- If cars were self driving they could be shared therefore saving parking space. This could be reinvented as parks and public spaces.
- Residential parking areas and driveways could be used as more garden space.
- Garages would not just store cars.
- As cars were shared less would be needed - less congesation and faster travel times.
3 Production Techniques
- Batch is when a small quantity of identical products are made.
- May also be labour intensive, but jigs and templates are used to aid production.
- Batches of the product can be made as often as required.
- The machines can be easily changed to produce a batch of a different product.
- is derived from the Japanese manufacturing industry.
- areas for reduction of waste are identified and then improved on.
- Lean also takes into account waste created through overburden and waste created through unevenness in workloads.
- this is when hundreds of identical products are made, usually on a production line.
- often involves the assembly of a number of sub-assemblies of individual components. Parts may be bought from other companies.
- There is usually some automation of tasks (eg by using Computer Numerical Control machines) and this enables a smaller number of workers to output more products.
- Products that sell in high volume, nationally or internationally, are manufactured on production or assembly lines.
- The initial set-up cost (or capital investment) of mass production is high, due to the specialist equipment used - but the cost is spread across a very large number of products, so the unit cost is low.
- is when only one product is made at a time. Every product is different so it is labour intensive.
- Products may be made by hand or a combination of hand and machine methods.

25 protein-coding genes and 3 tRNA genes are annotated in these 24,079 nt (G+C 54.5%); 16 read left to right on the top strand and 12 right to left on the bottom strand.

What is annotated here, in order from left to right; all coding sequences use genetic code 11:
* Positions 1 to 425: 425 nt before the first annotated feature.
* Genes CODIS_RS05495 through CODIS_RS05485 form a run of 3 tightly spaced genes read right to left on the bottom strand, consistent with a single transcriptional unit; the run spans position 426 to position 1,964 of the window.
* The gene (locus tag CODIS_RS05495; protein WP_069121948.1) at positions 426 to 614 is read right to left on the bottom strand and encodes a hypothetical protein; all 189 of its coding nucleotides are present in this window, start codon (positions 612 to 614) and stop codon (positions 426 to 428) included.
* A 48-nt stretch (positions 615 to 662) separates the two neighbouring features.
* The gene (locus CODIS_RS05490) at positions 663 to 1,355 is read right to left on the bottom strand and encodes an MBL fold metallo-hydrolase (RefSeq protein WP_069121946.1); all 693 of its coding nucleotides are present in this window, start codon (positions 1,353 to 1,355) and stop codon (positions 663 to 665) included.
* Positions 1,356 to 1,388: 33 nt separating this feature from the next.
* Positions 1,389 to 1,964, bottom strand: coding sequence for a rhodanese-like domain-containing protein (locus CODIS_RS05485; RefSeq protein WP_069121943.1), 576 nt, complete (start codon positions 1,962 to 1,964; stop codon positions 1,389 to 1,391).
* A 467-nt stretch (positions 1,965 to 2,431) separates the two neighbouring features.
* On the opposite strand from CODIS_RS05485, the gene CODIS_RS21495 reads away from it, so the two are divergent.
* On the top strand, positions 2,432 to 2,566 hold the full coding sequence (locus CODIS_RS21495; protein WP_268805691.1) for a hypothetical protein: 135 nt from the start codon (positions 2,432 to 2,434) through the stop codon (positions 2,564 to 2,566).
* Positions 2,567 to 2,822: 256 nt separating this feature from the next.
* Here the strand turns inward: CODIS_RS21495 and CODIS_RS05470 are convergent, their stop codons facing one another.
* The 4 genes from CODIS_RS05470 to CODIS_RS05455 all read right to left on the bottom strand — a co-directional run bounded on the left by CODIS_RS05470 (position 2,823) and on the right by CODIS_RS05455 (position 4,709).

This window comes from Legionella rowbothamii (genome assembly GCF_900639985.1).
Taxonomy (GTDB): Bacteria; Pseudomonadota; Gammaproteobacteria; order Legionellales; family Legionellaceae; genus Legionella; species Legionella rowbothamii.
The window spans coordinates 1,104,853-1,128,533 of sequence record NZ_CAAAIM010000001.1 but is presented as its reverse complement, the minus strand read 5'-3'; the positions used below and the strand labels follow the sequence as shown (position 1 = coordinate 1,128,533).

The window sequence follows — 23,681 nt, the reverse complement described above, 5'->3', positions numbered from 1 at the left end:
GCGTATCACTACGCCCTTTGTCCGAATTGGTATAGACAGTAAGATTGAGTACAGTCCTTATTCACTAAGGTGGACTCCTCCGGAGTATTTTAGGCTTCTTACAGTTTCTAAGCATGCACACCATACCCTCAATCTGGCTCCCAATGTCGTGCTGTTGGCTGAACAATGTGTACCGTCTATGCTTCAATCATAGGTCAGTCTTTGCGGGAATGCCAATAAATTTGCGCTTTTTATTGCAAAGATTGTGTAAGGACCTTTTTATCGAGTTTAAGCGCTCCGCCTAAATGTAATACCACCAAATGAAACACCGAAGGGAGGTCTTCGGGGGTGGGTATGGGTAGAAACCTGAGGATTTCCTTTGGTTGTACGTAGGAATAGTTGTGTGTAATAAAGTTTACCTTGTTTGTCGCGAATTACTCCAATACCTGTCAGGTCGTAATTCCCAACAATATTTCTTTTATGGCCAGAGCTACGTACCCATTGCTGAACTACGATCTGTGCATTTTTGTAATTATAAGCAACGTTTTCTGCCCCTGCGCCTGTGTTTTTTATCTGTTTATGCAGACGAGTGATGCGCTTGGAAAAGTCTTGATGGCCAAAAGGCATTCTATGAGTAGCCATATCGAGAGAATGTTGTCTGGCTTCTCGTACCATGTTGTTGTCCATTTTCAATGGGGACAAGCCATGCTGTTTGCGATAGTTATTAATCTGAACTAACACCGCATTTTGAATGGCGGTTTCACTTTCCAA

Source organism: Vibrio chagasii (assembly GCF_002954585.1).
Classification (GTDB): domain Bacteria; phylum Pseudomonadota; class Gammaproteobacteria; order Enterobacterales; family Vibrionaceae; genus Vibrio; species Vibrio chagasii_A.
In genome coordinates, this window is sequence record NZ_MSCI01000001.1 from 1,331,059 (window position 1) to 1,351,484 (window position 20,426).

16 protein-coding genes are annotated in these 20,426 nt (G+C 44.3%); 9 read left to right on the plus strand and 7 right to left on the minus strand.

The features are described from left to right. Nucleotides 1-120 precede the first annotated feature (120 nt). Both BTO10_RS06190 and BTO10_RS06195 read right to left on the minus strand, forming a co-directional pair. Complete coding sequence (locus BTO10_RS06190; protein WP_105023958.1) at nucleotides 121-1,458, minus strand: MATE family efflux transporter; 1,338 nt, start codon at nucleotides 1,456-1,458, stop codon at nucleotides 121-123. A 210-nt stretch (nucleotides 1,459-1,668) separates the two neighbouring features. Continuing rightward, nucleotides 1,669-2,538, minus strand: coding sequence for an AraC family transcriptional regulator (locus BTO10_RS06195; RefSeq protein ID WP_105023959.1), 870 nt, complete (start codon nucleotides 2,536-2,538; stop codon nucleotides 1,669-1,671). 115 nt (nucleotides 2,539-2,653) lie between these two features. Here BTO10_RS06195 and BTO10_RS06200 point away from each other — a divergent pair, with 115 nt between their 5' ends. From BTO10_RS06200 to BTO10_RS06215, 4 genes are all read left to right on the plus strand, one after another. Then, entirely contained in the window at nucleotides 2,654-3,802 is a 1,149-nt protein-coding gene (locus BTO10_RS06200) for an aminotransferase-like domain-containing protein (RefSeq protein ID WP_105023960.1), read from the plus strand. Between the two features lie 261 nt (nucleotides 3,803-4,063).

- This can include large scale projects, such as a bridge, ship, stadium, multi-storey building or tower,
- Other examples of one offs are - specialist jewellery, made to measure clothing, bespoke furniture and many more.
- Specialist companies manufacturing ‘one offs’, usually employ skilled staff.
- production is when many thousands of identical products are made.
- The difference between this and mass production is that the production line is kept running 24 hours a day, seven days a week to maximise production and eliminate the extra costs of starting and stopping the production process.
- The process is highly automated and few workers are required.
- It is common practice in modern manufacturing for the production of the components that make up a product to be outsourced to other companies.
- A car headlight is a standard component and is easily replaced.
- For example, modern headlights for cars are usually built as a whole unit, rather than an individual lens and reflector. A light could easily be built in France and shipped to the UK to be assembled into a vehicle.
- The advantage with using standard components is that it speeds up manufacturing and reduces manufacturing and maintenance costs, as the same units can be purchased and used all around the world.